Privacy & Safety Strategies for Tumblr Tumblr is a blog format that allows users to combine text, videos, photos, and audio clips. While Tumblr does provide an option for users to filter out any NSFW (not safe for work) content. The catch? Tumblr relies on users to flag their own content as adult-oriented, NSFW, or explicit. If your think your mature and responsible teen is ready for Tumblr, talk with them and monitor the content they post. Talk to your teen about the content they could be exposed to on Tumblr and make clear what they should do if they discover inappropriate content. If you are not comfortable with your teen using Tumblr, block it until you think they are ready.
Twitter Twitter is a free "microblogging" and social networking site that allows users to post 140-character messages called “tweets.” Users can keep their tweets private and approve individual followers. This is a potentially good way for teens to “get their feet wet” in social media. Twitter is increasingly being used as a promotional tool for products and celebrities so limit your teen’s exposure to ads by keeping their Twitter circle among real friends. Users can choose to post their location along with each Tweet—not a great idea for teens. If your teen is ready for social media, Twitter can be used as an education tool as well as a social networking tool.
Instagram Instagram is a photo and video sharing social networking service. If your teen is ready for Instagram, go through the privacy settings together and talk about what is (and is not) appropriate to share on social media. Search results for graphic terms can include graphic pictures. Instagram does have built in features to report inappropriate content, but your teen cannot “unsee” what they have seen.
Facebook Facebook is an online social network on which users can share status updates, pictures, and video. Facebook updates its features frequently, which can change privacy settings—so if your teen is ready for Facebook, regularly check their privacy settings. If your teen is ready for Facebook, check regularly to ensure they are “Friends” with only people they know in real life.
Trust Your Good Sense, Parents
Danger Zone Avoid social media tools and apps that allow users to avoid responsibility for what they post, or that promise what you post is “anonymous” or will “disappear.” Nothing on the Internet disappears, or is truly private.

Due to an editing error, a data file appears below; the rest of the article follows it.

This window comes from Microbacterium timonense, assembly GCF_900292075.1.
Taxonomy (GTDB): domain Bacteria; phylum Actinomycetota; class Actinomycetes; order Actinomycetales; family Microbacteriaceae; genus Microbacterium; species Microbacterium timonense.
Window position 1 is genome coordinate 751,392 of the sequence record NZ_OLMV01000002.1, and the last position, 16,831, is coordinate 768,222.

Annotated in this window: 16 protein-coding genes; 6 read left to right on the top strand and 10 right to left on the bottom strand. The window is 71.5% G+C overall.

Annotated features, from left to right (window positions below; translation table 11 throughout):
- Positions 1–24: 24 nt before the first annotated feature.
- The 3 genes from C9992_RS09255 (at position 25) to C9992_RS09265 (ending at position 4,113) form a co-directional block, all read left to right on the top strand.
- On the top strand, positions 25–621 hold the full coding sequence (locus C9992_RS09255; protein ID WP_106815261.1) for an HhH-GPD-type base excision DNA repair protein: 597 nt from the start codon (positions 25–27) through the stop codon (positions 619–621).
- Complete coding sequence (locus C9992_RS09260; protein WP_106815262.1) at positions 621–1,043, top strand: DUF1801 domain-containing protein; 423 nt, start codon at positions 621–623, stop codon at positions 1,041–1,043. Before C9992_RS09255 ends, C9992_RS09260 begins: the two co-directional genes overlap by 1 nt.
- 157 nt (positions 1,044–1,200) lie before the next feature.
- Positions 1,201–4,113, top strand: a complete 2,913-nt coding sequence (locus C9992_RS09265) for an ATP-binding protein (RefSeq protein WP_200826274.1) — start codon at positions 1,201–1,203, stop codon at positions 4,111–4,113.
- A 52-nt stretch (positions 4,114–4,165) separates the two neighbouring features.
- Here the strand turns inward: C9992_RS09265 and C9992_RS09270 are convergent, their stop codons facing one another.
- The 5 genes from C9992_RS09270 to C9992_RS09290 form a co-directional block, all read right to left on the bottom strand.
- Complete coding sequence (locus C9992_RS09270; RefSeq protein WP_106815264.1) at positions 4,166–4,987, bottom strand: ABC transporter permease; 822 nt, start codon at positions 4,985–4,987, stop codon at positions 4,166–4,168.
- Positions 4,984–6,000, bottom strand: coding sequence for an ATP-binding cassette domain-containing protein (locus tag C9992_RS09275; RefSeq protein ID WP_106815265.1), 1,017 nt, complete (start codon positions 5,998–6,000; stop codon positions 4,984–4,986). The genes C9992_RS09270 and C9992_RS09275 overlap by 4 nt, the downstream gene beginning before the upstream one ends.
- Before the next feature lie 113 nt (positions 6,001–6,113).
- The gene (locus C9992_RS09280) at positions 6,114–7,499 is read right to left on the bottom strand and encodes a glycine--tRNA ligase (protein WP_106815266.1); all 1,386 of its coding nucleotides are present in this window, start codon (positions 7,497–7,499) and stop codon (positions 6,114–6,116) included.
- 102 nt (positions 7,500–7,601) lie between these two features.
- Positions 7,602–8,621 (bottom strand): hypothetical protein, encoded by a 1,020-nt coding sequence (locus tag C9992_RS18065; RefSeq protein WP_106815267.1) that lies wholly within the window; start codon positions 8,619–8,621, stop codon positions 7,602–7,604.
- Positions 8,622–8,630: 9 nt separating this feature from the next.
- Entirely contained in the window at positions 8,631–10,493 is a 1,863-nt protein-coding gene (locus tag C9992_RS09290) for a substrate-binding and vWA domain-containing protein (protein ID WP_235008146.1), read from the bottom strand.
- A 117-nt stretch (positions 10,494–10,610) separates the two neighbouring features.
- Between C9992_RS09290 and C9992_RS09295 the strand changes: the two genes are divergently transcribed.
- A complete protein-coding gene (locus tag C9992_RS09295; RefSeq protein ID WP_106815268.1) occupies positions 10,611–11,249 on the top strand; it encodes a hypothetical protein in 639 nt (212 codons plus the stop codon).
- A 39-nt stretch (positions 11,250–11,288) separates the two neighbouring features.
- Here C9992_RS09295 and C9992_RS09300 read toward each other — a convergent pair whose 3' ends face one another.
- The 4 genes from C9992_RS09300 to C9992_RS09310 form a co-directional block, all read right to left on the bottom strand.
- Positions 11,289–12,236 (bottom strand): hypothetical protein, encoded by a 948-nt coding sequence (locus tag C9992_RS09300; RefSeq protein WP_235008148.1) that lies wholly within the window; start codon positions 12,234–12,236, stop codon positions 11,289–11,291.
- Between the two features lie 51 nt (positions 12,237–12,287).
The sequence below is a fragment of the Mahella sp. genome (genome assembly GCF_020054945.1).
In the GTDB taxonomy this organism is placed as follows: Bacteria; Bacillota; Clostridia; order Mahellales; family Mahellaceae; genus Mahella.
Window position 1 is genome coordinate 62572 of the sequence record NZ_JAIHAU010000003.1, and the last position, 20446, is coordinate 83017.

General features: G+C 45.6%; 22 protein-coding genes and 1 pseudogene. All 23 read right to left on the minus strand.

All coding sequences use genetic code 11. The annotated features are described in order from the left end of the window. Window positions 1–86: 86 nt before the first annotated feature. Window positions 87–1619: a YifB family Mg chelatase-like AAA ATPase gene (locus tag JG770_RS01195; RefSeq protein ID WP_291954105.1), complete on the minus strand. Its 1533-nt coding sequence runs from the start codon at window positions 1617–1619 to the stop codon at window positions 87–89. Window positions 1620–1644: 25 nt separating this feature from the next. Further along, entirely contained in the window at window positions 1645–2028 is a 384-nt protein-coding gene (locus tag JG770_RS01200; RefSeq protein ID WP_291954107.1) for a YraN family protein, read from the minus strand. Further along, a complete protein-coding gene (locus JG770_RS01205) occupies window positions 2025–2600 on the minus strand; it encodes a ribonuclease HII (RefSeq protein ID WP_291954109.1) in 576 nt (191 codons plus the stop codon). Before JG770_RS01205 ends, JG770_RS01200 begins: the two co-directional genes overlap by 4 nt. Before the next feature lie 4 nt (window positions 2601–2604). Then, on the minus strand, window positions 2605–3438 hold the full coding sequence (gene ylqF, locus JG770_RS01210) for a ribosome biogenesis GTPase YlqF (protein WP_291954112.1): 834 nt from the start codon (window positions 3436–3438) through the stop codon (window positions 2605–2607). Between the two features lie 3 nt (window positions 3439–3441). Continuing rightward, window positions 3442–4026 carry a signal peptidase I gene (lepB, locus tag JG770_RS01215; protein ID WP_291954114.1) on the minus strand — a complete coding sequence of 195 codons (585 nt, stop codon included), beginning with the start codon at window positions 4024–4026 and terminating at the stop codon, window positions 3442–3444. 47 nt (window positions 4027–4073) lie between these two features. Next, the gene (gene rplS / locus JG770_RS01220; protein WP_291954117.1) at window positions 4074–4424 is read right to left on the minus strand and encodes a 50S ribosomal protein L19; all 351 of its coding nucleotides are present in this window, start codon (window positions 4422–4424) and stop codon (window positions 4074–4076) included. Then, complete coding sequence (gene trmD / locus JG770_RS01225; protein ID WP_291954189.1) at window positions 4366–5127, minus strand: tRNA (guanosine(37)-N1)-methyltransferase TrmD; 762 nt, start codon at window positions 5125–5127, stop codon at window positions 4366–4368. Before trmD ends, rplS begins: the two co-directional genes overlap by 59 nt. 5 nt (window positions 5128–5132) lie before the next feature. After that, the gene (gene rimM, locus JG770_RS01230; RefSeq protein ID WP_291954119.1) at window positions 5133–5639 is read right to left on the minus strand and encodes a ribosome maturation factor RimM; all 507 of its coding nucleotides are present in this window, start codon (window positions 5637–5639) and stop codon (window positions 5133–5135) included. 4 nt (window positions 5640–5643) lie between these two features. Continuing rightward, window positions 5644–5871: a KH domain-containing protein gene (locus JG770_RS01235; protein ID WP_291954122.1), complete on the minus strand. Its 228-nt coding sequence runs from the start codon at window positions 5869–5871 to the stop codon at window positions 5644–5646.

Proceed with Caution • Talk to your teen about the types of social media you are comfortable with them trying. • Investigate and set the privacy settings together. • Check regularly to ensure your teen is making good decisions and is online friends only with people they actually know.
Only you can give the Green Light You know your teen best. It is up to you to decide whether they are ready for social media at all.
Your Teen’s Digital Footprint Nothing ever truly disappears in the digital world, and everything you post on social media shapes people's impression of you. The impression that you give on social media and the Internet is often called your Digital Footprint. What impression are you giving? Are you happy with your Digital Footprint? And, if you aren't, what can you do to change it?
Discovering Your Teen’s Digital Footprint Use a search engine like Google or Yahoo to search your teen’s name and username(s). Use a site like Spokeo or PeekYou to review what information is publicly available about your teen. Review the apps your teen uses on their smartphone and the computer and talk about what information they gave to sign up for each account. Look at what your teen posts, blogs, and shares on the Internet (even the information they share “privately” can easily become public). Talk about how what they posts is viewed by others and how it could affect them if it is seen by a college admissions office, military recruiter, or hiring manager.
Building Your Teen’s Digital Footprint Talk with your teen about how everything they do online combines to create their Digital Footprint. Make your teen aware of the importance of having a Digital Footprint they are proud of. Point out and share news stories and other information about positive and negative consequences of online behavior. Explore online resources with your teen to discover more about the social media tools and apps they hear about and want to use.
Tips to Take With You Get involved Learn about social media platforms with your teen Investigate the social media your teen is using Check and use privacy settings Advise your teen about what content is appropriate to share Delete and block inappropriate content
For Further Information Please visit our website at http://bimediacentersocialmedia.weebly.com To find more resources, information, and links to online tools that will help you and your teen use social media for positive social interaction and learning.